View from Greater Kailash: 'Tapasya' as governance!
Blame your tapasya (penance) for failures. The fault is not in our incompetence but deficiencies in our penance
As one keeps piling on the years, one also imbibes some wisdom. And these days there is no better fount of wisdom than our seraphic Prime Minister who persists with casting his pearls before the swine even as they have their snouts buried deep in the muck of a crumbling civilisation. Let me explain.
I have carried the burden of many failures on my V- shaped (like the economic recovery) shoulders. I failed to pass the Mathematics paper in my Senior Cambridge exams. I failed to secure admission to St. Stephens College, and in later years to the Gymkhana Club (maybe there’s a connection between the two?). I failed to convince two Chief Ministers that I was not as stupid as I looked and would make a passable Chief Secretary. I have failed to convince my mother-in-law that she did not make a mistake in plighting her daughter’s troth to me in a moment of weakness.
I have failed in persuading some of my publishers to release my royalty payments to me. I have even failed to convince my dog that I am the man in the house- being gender neutral, he has conferred that title on my wife. The express-way of my life, in short, is dotted with more failures than there are dhabas on the Delhi-Chandigarh highway. A feeling of guilt has cast even more shadows in the evening of my life, as it were.
And then, suddenly, the shadows dispersed last week, in the manner of another portion of the Yamuna disappearing everytime Mr Arvind Kejriwal pledges to revive it. That feeling of guilt vanished like Anna Hazare after the 2014 elections. Then wisdom dawned on me, as it must surely on Kangana Runout someday in the distant future, that the failures were not my fault at all! It was not I which had been found wanting, but my “tapasya”.
The whole nation has this epiphany on the authority of no less a person than our Prime Minister himself- the fault is not in our stars, dear reader, but in our tapasya. For if the failure of the epochal farm laws can be ascribed to a computer error in his tapasya, surely my minor failures cannot be laid on my character or competence? Mr. Modi must surely know what he is talking about, having spent his formative years in the Himalayan forests and his abortive years in a Kedarnath cave.
Now, “tapasya” or meditation is intended to uplift the individual soul, but Mr. Modi appears to have elevated it to an instrument of governance. Now we know why demonetization, GST and the second Covid wave have played out the way they have: instead of sitting down with a few economists and virologists our Prime Minister was conversing with his soul. He forgot the caution underlined by the Buddha: “There is no meditation without wisdom.” Incidentally, there is also no tapasya without sacrifice, but Mr. Modi believes that the sacrifice has to come from the people, while he himself basks in the glow of Arnab Goswami’s rhapsodies.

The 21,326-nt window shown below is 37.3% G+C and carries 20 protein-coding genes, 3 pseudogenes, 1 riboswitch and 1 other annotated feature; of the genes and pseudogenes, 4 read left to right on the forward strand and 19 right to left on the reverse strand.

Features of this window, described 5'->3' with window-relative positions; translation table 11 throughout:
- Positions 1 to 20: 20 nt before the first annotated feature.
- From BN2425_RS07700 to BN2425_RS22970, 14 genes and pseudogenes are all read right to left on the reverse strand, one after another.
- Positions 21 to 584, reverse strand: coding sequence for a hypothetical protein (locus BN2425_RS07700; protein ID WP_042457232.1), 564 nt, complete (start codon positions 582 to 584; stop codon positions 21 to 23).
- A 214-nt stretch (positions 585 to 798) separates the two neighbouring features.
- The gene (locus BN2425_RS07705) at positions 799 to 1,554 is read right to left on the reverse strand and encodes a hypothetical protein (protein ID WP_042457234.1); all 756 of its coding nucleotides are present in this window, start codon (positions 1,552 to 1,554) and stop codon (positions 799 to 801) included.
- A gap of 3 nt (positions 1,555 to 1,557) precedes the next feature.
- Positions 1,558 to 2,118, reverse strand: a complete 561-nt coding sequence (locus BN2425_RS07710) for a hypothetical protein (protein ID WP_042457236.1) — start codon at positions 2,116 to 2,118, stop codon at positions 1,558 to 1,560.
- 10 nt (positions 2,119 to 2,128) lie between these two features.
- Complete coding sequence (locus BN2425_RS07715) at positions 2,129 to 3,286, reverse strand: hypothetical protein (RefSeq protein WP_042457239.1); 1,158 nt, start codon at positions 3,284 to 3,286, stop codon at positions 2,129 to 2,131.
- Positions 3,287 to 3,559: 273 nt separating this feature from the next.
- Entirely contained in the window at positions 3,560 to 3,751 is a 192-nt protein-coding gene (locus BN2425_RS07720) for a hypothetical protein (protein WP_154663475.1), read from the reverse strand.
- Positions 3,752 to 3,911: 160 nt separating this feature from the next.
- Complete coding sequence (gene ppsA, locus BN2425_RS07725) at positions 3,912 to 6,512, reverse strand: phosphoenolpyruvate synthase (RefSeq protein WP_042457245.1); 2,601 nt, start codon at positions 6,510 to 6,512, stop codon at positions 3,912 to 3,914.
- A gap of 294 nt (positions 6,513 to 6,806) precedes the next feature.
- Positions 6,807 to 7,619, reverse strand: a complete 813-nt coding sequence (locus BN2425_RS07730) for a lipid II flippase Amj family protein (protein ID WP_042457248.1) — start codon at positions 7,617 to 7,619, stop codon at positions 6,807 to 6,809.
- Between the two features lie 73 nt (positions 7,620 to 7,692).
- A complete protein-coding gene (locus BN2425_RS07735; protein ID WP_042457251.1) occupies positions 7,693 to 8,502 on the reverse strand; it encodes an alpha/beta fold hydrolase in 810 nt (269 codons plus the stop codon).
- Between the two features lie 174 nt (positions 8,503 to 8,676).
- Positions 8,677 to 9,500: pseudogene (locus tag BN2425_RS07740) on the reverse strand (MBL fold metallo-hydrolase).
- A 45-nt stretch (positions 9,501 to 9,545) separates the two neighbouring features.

There is now a real danger that tapasya may soon be made an essential part of the government’s curriculum, like Yoga. Why, we may soon have an International Tapasya Day decreed by the UN. It may soon become our second most important export, after fugitive billionaires.
This is not good news for the poor public. As it is, it’s impossible to find a sarkari babu at his table because he has either gone to do Yoga or watch Mann Ki Baat or organise the Yogi’s next rally or get one of his many cards (Aadhaar, PAN, CGHS, Metro card, SIM) updated or recharged. Now tapasya will be added to this onerous list of official engagements.
The long-suffering citizens, naturally, will have no other option but to perform tapasya themselves, as they did at Shaheen Bagh, the borders of Delhi, Jantar Mantar and outside just about every second police station in Uttar Pradesh. Tapasya will shortly become a national movement, what Mr. Doval would probably term the fourth pillar of democracy, the other three being Mann Ki Baat, Ram Rajya and Electoral Bonds.
Digital India is, of course, welcome but digital tapasya? Meditation is by definition a lonely activity, not one which is preceded by walks on red carpets, a well-lit background, sartorial affectation, all accompanied by television crews filming every quivering spark of enlightenment descending from the heavens, and dervish anchors singing hosannas to the new deity on the block or cave, as the case may be.
The problem, it appears, is the intention behind our Prime Minister’s tapasyas. The Buddha said that tapasya is done FROM love, not FOR love. Certainly not for votes. Which is why he should eschew this new management tool and get back to the conventional and time-tested forms of governance- consultation, the interests of the country and not one’s party, carrying the Opposition along, being honest with the people, listening to those who disagree.
For in the ultimate analysis, you are what you do, not what you say you’ll do. Something the country is now belatedly finding out, at great cost.
(The writer is a former civil servant and an avid blogger. Views are personal)
(This article was first published in National Herald on Sunday.)